Last November state economists estimated that Oregon’s tax revenues could exceed their projections by $300 million this biennium. Now that estimate has surged to over $1 billion, and the debate over the state’s “kicker law” has grown louder.
The kicker law states that whenever personal or corporate income tax collections are more than 2 percent higher than state economists project, the excesses are rebated to taxpayers.
The Governor wants to keep the excess tax money, arguing that the state can “invest” it better than those who earned it. But even after returning that billion dollars to taxpayers, the state will likely have another $2 billion to spend next biennium, a 17 percent increase.
The kicker law was enacted by the people as a way to keep their government from overspending. No other state has such a law, although many have a rainy day fund to help cushion spending when the economy turns down. In return for letting him keep the kicker money, the Governor wants to set up a rainy day fund for Oregon.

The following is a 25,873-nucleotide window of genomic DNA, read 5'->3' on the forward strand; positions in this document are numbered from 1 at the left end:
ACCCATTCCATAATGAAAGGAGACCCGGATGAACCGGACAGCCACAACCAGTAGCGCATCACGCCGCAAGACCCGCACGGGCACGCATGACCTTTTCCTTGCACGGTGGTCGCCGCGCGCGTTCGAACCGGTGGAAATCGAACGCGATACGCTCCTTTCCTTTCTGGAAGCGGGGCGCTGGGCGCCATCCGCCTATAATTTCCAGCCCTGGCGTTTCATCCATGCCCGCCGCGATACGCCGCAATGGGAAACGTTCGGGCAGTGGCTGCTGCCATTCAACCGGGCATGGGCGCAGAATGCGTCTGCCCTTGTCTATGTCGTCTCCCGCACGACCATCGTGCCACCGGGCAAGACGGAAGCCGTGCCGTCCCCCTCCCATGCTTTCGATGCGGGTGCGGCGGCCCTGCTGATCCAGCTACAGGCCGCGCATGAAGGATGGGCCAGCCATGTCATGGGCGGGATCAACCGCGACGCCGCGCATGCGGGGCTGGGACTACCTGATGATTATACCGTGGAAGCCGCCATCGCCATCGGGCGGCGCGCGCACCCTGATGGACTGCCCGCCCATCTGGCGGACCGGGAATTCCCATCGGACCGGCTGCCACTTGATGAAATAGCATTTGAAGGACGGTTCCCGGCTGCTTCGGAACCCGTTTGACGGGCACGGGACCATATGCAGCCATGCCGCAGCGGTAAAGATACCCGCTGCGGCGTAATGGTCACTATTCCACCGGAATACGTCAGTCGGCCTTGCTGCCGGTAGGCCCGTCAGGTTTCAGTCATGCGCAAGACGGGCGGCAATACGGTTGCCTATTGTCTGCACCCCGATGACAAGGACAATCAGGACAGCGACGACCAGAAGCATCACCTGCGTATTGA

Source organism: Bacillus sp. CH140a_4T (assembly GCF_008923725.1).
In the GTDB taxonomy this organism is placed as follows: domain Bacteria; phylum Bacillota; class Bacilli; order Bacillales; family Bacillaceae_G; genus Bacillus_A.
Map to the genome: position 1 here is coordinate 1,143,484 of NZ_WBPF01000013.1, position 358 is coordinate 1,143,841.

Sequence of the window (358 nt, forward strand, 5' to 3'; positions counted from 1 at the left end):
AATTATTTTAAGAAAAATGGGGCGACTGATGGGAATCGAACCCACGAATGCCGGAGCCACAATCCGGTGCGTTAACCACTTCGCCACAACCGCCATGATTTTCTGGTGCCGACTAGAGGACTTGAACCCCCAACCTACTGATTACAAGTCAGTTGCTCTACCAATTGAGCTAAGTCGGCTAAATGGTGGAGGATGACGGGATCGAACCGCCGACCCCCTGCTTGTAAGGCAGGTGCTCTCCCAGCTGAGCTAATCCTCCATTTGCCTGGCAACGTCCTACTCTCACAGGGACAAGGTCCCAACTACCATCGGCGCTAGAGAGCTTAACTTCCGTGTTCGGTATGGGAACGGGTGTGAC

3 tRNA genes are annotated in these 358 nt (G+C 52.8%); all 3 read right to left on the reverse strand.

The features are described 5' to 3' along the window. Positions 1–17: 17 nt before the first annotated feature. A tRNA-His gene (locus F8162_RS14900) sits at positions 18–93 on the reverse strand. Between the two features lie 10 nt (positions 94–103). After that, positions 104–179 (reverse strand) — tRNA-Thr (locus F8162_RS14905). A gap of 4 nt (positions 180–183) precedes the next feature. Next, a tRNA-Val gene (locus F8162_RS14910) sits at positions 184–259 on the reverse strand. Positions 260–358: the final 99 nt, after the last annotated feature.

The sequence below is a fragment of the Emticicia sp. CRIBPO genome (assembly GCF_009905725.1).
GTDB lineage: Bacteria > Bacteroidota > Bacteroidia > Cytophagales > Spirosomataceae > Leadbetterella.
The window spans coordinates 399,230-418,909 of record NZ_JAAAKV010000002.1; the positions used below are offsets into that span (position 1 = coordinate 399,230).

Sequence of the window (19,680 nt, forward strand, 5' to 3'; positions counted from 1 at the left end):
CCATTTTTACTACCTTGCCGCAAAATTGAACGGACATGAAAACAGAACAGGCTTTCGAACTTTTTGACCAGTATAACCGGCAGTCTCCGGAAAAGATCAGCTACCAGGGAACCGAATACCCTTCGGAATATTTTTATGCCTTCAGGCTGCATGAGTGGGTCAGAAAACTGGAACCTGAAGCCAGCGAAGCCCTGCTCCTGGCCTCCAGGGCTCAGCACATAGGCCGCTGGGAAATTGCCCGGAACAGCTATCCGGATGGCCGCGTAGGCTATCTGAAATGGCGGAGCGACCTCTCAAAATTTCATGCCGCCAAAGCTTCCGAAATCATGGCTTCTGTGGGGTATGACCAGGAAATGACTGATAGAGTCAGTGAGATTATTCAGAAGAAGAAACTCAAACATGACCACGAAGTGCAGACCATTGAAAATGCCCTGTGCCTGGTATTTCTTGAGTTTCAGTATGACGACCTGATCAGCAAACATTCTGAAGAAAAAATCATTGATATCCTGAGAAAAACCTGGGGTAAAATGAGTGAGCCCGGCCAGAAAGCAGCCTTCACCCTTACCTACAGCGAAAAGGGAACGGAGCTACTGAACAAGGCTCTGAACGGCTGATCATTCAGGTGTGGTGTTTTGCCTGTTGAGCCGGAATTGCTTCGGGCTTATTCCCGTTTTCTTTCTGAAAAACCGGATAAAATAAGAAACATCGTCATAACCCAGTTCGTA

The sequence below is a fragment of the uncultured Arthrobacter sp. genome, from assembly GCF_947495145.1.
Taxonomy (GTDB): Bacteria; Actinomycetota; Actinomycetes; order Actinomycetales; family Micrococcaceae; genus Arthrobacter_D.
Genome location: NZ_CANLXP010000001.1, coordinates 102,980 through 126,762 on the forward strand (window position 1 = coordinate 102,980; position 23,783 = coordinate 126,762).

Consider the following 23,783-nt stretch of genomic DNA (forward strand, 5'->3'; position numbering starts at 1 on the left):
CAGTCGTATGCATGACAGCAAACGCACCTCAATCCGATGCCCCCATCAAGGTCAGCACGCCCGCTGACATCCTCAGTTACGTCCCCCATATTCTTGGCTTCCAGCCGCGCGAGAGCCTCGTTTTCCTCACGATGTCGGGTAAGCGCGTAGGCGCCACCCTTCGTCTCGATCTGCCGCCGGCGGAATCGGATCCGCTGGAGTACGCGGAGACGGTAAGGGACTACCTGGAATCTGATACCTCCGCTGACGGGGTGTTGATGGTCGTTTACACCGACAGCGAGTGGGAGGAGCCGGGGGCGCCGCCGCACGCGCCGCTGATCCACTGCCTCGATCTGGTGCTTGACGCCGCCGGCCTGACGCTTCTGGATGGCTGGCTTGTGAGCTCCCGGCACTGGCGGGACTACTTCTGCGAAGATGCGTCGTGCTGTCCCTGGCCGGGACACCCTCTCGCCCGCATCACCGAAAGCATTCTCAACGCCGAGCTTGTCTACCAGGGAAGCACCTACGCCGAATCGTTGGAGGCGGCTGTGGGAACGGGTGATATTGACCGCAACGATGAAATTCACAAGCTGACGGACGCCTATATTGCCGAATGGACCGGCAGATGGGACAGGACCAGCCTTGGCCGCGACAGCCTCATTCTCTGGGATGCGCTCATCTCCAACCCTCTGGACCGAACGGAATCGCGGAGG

But the two issues need not be connected. The Taxpayer Association of Oregon is busy collecting signatures for a ballot measure that will limit state spending to a combination of population growth and inflation, and allow a rainy day fund. So, Oregonians may be able to vote for a rainy day fund in November, 2006 and get their billion dollar kicker refund in 2007.
That sounds like a much better deal than letting government grow without limit.
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